Spent two very enjoyable half days at Westleton. On Sunday, met up with David Sims to record a crawl trench system I have already mapped. However this time we mapped it with the traditional method of tape (using a 50 mtr tape) and offsets. This was a learning exercise for me. Mapping this way produces a more accurate plan than the way I usually map with a GPS. However it is very time consuming - it took two of us 4 hrs to map the system as opposed to just under an hour I sepnt using a GPS sometime last year.
On Mon spent a half day mapping another crawl trench system just using the GPS this time. I compared two methods of recoding by GPS:
(1) by marking changes in direction of the trench with way points then 'joining up the dots'.
(2) by recording the trench using a track.
Of the two methods I find using way points to be the most accurate. However if way points are too close together odd results can arise so it pays to make a rough sketch as well to help in producing the plan.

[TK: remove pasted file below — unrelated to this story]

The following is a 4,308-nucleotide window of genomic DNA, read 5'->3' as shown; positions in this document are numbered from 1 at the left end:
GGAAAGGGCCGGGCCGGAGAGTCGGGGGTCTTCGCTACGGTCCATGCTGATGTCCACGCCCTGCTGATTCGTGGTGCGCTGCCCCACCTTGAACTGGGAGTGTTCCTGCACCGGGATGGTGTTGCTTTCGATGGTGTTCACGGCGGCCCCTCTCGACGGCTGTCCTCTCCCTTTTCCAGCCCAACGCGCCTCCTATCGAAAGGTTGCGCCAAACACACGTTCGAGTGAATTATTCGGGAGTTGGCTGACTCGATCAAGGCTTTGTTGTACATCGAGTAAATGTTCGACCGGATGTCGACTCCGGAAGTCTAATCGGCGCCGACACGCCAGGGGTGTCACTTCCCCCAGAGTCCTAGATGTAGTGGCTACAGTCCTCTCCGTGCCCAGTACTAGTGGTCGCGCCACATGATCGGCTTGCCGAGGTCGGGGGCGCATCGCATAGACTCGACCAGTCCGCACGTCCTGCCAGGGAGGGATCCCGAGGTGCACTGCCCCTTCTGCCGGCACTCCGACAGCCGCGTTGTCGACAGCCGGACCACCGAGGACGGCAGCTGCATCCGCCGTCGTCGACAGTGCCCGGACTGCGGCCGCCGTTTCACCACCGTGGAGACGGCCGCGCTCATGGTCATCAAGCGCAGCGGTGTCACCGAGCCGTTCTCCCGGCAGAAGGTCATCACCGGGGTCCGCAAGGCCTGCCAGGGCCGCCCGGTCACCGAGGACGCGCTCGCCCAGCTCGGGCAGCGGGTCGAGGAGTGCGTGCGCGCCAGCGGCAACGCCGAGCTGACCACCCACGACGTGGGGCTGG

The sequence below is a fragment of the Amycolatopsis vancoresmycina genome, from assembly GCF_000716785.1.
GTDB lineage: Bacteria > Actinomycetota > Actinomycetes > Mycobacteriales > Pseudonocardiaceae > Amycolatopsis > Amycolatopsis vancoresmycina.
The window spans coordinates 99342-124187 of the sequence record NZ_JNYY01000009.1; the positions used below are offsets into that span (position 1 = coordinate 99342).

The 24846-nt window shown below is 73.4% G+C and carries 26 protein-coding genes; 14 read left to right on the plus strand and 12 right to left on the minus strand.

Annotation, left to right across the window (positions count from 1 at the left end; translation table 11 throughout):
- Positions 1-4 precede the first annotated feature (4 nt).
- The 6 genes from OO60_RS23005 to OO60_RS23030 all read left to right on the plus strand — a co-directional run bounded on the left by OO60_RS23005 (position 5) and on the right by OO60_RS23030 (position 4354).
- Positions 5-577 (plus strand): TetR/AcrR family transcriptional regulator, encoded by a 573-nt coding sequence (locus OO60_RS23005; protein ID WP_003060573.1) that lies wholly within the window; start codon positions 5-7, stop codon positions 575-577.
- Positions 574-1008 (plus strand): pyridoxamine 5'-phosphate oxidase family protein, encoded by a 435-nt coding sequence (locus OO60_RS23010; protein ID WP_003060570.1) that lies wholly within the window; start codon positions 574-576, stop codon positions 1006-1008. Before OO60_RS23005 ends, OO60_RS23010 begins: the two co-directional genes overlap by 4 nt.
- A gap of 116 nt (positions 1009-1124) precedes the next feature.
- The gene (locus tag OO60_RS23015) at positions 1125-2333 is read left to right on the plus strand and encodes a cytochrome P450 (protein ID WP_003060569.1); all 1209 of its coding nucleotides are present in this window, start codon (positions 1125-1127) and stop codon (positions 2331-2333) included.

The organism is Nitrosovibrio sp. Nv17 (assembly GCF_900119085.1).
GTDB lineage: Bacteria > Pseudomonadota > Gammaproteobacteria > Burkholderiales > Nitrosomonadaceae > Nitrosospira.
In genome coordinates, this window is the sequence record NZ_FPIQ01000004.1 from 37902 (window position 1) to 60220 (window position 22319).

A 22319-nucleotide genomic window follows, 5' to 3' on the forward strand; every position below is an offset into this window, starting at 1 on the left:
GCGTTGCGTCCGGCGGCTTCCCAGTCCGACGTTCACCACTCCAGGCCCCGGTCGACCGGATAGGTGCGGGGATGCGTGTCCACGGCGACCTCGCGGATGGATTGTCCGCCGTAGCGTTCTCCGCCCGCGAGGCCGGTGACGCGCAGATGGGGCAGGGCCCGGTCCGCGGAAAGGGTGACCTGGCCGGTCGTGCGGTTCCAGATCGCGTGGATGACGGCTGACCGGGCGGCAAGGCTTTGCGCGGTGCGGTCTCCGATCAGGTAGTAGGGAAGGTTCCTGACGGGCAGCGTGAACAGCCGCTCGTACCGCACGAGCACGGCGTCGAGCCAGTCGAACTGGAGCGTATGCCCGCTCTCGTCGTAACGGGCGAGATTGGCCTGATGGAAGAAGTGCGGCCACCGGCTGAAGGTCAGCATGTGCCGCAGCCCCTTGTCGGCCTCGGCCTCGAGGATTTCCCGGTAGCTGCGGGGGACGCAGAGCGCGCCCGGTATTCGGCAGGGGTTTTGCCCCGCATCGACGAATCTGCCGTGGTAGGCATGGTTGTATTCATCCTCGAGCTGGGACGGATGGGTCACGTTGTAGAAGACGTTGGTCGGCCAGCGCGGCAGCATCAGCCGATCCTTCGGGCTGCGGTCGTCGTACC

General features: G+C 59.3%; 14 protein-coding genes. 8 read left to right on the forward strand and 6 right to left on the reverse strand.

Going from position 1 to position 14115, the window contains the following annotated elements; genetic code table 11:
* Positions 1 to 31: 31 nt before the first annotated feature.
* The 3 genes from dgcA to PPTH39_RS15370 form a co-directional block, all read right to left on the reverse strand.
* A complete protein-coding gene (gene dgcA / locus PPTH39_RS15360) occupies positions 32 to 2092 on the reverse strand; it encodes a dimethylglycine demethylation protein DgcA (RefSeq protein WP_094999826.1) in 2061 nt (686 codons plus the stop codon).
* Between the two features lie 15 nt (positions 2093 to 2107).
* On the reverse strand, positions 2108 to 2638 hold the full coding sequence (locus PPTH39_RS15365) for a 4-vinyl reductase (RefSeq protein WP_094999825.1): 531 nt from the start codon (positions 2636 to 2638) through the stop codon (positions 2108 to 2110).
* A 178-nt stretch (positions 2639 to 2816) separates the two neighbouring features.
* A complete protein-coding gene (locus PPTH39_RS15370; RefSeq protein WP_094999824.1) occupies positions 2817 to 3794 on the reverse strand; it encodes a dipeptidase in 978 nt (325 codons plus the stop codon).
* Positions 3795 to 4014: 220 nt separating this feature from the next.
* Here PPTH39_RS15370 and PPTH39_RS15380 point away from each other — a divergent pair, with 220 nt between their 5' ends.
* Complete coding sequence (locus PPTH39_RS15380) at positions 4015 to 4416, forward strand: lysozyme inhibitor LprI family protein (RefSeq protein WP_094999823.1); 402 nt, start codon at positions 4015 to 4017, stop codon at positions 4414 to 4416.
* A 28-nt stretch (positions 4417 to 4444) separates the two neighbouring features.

So any conclusions? Recording by tape and offsets is the most accurate and picks up all the twists and turns in a trench system. Using a GPS and 'joining up the dots' (way points) can make the trench system appear much more linear than it is in reality. However it's a very fast way of recoding and does provide an accurate enough record for my purpose.
The system mapped on Monday would again have been for training purposes, presumably dates from 1943 onwards.
Image 1: David Sims recording with 50 mtr tape and offsets
Image 2: Map of the crawl trench system recorded on Monday - both 'joining the dots' with way points and using a track are shown.
Image 3: Crawl trench leading into a weapons-slit
Image 4: Weapons-slit within the crawl trench system
Image 5: Crawl trench
Image 6: Two of quite a few circular pits which may be shell holes from live firing exercises
Image 7: 303 bullet embedded in wood - find quite a few of these!!